Weight Shift Debate Continues

Our Swing Tip last week got an interesting cross-section of comments. First I need to clarify that a golf swing where you fall back with all of your weight on your trailing leg will result in mishits or topped balls. If you ever try to crush the ball and swing at a high speed using only your arms, you WILL fall backwards. Our tip last week was intended to help golfers who finish their swing falling back on their back foot to break out of that problem.

Larry Rinker’s Corrective Comments
I first must apologize to Larry Rinker as I misunderstood his comments. He was offering a DRILL to help golfers transfer their weight from the trailing leg to the leading leg during the swing. He clarified by telling me: “Setting up with 60-75% of your weight in your lead side, the way you would be positioned at impact, is a good DRILL to learn how to swing your arms, hands, and wrists correctly.” He was NOT recommending this as a proper setup position.

Tiger is a good example of 75% weight forward well before impact during his swing.  If you setup with only 60% of your weight forward, it will help you stay forward through impact and in balance at your finish.

[I just found that HOLDING a 60% forward pressure from setup to impact is a great way to force your weight transfer to 100% on your leading foot at the end of your swing. Tommy Armour also setup with more pressure on the leading foot and the setup pressure on your leading foot should increases as you move to higher irons. If you find that you are able to transfer your weight during the swing, you may want to ignore this tip.]

Larry then went on to say: “The upper core player (not recreational player) will pivot around their lead leg on the back swing with the least amount of lateral motion. So in your case, if you are an upper core player, you are benefiting from not moving off of the ball on the back swing, which is what an upper core player does. This helps your contact at impact.”

NOTE: Each of the golfers who I see loading their weight on the front leg during the setup have strong upper cores. They avoid a reverse pivot in the downswing. To lock your head in one position throughout the backswing, try the Jack Nicklaus trick: Just turn your head back slightly so that you can focus on the ball with your left eye. It forces you to rotate my shoulders around your neck in a locked position the way most pros do (without swaying back or lifting up in your backswing)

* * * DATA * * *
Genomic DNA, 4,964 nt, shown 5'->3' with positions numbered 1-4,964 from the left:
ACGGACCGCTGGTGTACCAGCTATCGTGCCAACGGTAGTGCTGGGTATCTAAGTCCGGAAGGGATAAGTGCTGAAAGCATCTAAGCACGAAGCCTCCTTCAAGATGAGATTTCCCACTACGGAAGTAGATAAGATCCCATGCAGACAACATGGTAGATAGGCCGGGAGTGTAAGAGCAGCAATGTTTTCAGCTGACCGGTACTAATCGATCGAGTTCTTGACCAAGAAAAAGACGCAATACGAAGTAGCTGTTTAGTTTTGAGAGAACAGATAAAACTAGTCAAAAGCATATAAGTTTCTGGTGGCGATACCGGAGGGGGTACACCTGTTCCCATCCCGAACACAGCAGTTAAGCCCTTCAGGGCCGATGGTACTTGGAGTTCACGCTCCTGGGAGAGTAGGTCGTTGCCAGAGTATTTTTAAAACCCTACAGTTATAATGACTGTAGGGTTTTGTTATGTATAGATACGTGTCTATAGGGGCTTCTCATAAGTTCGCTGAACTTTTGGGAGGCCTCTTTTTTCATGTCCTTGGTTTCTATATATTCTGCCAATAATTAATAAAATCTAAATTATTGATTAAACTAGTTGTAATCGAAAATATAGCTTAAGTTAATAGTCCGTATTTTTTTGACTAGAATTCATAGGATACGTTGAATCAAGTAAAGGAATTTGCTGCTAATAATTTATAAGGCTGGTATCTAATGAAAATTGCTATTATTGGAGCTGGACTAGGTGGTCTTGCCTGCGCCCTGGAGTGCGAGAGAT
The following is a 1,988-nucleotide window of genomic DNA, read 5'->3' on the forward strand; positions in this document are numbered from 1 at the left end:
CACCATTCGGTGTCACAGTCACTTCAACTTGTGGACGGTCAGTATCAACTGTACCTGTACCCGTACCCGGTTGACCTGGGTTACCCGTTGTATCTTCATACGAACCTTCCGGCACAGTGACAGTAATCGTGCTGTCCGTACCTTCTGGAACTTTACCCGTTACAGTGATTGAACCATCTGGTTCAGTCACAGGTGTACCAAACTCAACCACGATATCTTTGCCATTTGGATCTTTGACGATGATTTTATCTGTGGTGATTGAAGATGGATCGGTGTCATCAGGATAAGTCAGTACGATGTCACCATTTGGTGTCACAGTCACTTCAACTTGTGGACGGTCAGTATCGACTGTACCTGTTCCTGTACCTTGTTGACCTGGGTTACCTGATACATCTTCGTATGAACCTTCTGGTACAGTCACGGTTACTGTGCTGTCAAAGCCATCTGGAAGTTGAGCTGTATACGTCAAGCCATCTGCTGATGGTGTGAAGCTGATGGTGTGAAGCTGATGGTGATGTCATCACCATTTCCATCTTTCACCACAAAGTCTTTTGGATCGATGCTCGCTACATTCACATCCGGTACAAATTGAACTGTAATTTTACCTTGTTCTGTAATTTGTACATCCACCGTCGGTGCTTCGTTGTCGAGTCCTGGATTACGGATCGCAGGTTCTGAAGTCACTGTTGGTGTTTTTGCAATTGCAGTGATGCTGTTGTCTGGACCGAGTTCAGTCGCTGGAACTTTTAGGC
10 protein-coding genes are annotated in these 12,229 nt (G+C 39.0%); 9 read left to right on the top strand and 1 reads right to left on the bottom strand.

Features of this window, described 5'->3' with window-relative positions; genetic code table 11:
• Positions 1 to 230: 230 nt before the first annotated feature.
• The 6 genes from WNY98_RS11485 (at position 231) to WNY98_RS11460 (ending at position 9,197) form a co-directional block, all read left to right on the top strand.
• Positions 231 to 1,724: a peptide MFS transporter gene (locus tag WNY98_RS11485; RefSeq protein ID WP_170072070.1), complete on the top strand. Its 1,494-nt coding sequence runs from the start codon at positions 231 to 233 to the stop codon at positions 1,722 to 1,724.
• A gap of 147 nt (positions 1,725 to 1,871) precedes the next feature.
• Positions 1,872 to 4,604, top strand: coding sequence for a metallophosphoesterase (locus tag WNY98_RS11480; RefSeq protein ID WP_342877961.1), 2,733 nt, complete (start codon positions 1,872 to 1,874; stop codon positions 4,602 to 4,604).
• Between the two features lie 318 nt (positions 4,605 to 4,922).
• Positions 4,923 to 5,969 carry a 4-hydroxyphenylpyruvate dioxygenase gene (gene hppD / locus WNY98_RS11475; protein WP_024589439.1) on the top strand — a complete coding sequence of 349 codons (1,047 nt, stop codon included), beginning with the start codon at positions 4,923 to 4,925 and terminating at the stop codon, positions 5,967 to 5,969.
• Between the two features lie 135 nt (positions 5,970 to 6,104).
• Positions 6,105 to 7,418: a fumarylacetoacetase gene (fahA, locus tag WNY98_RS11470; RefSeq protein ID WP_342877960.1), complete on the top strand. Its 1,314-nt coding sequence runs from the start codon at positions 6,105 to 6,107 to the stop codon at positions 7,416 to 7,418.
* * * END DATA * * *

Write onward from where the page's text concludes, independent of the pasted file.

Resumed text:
Andy Schwebe’s Update
Andy is a low handicap golfer and has been setting up with his weight forward for years. He commented on last week’s swing tip with one further clarification: “Besides keeping 60% of your weight on your front foot, the other cheat that helps is to only put the rest of your weight on the inside edge of your back foot. Never let your weight go to the outside edge of that back foot.

If your body is not allowing you to swing like Ben Hogan, why not try this pressure shift to get your body and ball moving in the right direction. Once you get the feel for swinging through the ball with your weight shifted forward it will start happening naturally and you will be swinging like Ben Hogan in no time. Remember to practice with GOLFSTR+ for every swing in your game. Buy one today at www.golfstr.com

 

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2 Comments

  • Tom Davies says:

    Thanks for the advice! When I started implementing this into my game, I really saw improvement straight away. The issue is, though, that now that I’ve started driving my hips more, I’ve started hooking it every now and then! What can I do?

    • Will Curry says:

      I just use golf pro recommendations but I can suggest the following: To change your hook into a draw, don’t put so much pressure on your leading leg during your setup as you are probably swinging around your leading leg as if it is a post. Your leading leg should be bent throughout your swing until after impact. Eventually you need to learn to swing by transferring your weight to your leading leg during your swing. You can feel this transfer of weight (from the trailing to leading leg) by taking time for the transition at the top of your swing. Thanks for the update on your progress.

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